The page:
According to the statistics of the Greek Ministry of Justice, Transparency and Human Rights, during the years 2013 – 2015 criminal proceedings commenced against 103 (36 + 35 + 32) suspects for sexual exploitation and 16 (6 + 5 + 5) suspects for forced labor. During this time period, the convictions in first instance amounted to 63 (39 + 12 + 12) for sexual exploitation and 11 (7 + 1 + 3) for forced labor. Just 7 persons were convicted in second instance for sexual exploitation and only 1 for forced labor.

I would like to refer to two cases. The first was the ordinance of the Council of Misdemeanors of the Court of Appeal of the Aegean 35/2005[4]. In this case the traffickers brought women from Russia into their territory, deceiving them, promising them employment in Greece. In this way, they took advantage of the vulnerability of their position (since they were far away from their country etc.) and distracted their consent for their sexual exploitation.

The second important case was that of the ordinance of the Council of Misdemeanors of the Court of first instance of Kalamata 34/2011[5]. In this case the traffickers acted like professionals; they used force and threats and carried their victims into their territory, in order to exploit their begging. More specifically, the traffickers exploited the imposition they exerted on their victims, since the latter lived in a foreign country, in complete ignorance of the Greek language, as well as totally dependent on the former for their food and survival. Furthermore, the traffickers used constant threats against their relatives, kept them confined in a closed private truck, had their victims under constant surveillance, forced them to beggary and took their proceeds themselves.

Several evidential difficulties exist for the detection of these offenses. The main one is the victims’ unwillingness to testify and their detachment from the rest of society[6]. Experience gained over the last few years has shown that the adoption of special measures of investigation, such as wiretapping, and judicial and police cooperation are essential for combating these types of trans-boundary crime. Carrying out routine investigations is not sufficient for dismantling these criminal organizations, and even the lifting of the confidentiality of communications would not be sufficiently effective, given the trans-boundary nature of these communications. Trafficking in human beings is a type of organized crime that needs to be tackled at European and international level.

IV.            Concluding remarks - Solutions

The role of the state should not be limited to addressing human trafficking only as a criminal issue. Criminal law is certainly a useful tool, but it is inadequate. The European Economic and Social Committee has stated in its Opinion “on the 'Exploitation of children and sex tourism” already since 1998[7] that “[t]he policy of public condemnation, and the moralistic and legalistic approach to the problem combined with law enforcement, have not resulted in more respect for law and order nor in mechanisms for effective preventive measures and action”. EU Member States and international organizations should address the root causes of the phenomenon, such as the spread of poverty and the lack of opportunities for improving living standards in the victims' countries of origin on the one hand and the social crisis of values and the materialistic trend, which is prevalent in developed societies, on the other. Undoubtedly, human trafficking thrives only where there are customers “ready to buy”. Apparently, the development of a demand reduction policy would be the most effective way to tackle the problem[8]. Trafficking is affected by many social phenomena and global warming which causes migratory movements; therefore, combating trafficking depends on the regulation of other major social issues, such as the rate of immigration, the recognition of minority and labor rights and the reduction of unemployment, as well as the implementation of a global environmental protection policy[9]. In conclusion, it should be particularly stressed that by promoting and facilitating a legal immigration framework, Europe may combat not only illegal immigration, but also the trafficking in human beings[10].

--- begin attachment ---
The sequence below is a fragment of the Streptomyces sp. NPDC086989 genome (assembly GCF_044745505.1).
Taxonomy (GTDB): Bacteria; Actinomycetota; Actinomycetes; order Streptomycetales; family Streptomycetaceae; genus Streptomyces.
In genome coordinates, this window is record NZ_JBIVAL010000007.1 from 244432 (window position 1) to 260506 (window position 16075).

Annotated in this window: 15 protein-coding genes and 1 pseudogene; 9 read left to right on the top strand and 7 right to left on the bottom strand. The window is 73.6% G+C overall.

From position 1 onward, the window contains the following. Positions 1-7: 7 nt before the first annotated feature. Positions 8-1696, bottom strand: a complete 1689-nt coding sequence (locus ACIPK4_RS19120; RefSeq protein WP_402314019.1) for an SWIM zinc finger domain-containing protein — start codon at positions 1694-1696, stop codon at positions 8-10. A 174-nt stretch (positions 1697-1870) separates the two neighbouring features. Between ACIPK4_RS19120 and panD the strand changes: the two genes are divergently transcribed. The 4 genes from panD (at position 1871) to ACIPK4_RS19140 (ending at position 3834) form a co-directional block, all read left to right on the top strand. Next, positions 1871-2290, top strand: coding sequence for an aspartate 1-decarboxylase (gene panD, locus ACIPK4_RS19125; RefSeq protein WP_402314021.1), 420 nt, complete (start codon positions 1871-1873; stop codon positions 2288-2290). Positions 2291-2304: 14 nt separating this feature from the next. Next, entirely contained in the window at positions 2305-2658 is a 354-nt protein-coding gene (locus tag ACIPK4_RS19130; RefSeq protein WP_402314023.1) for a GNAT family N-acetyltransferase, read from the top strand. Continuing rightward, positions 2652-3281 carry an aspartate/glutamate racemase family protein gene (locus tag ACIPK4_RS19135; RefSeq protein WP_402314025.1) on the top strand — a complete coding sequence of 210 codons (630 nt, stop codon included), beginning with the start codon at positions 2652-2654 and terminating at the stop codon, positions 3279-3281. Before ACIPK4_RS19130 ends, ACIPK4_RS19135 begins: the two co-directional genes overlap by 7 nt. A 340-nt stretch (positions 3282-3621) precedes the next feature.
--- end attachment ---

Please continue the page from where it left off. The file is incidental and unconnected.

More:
[1] See, further, M. Papantoniou – Frangouli, Trafficking for labour in Greece, 2011, pp. 1-166, (last access 22.6.2016).

[2] See, further, T. Kyriazi, Trafficking in human beings, 2010, pp. 87-101, 297-308.

[3] For all, Information note of 25.4.2016 of the Department of the European Union and International Organizations of the Greek Ministry of Justice, Transparency and Human Rights.

[4] Criminal Justice, 2005, p. 672.

[5] Criminal Justice, 2012, p. 490.

[6] See, further, A. Sykiotou, The difficulties and the importance of recognizing a person as a victim of human trafficking, Criminology, 2009, pp. 25-34.

[7] ΕΕ C 284/14.9.1998, pp. 92-108.

[8] See E. Symeonidou – Kastanidou, Human trafficking: Special countermeasures and implementation problems, Criminal Justice, 2006, pp. 234-237, particularly p. 237.

[9] See, further, T. Kyriazi, n. 2 above.

[10] See further, N. Chatzinikolaou, The criminal repression of illegal immigration and human trafficking in the Greek legal system: searching evaluative coherence between punitive sharpening and victimology approach, Criminal Justice, 2008, pp. 213-230.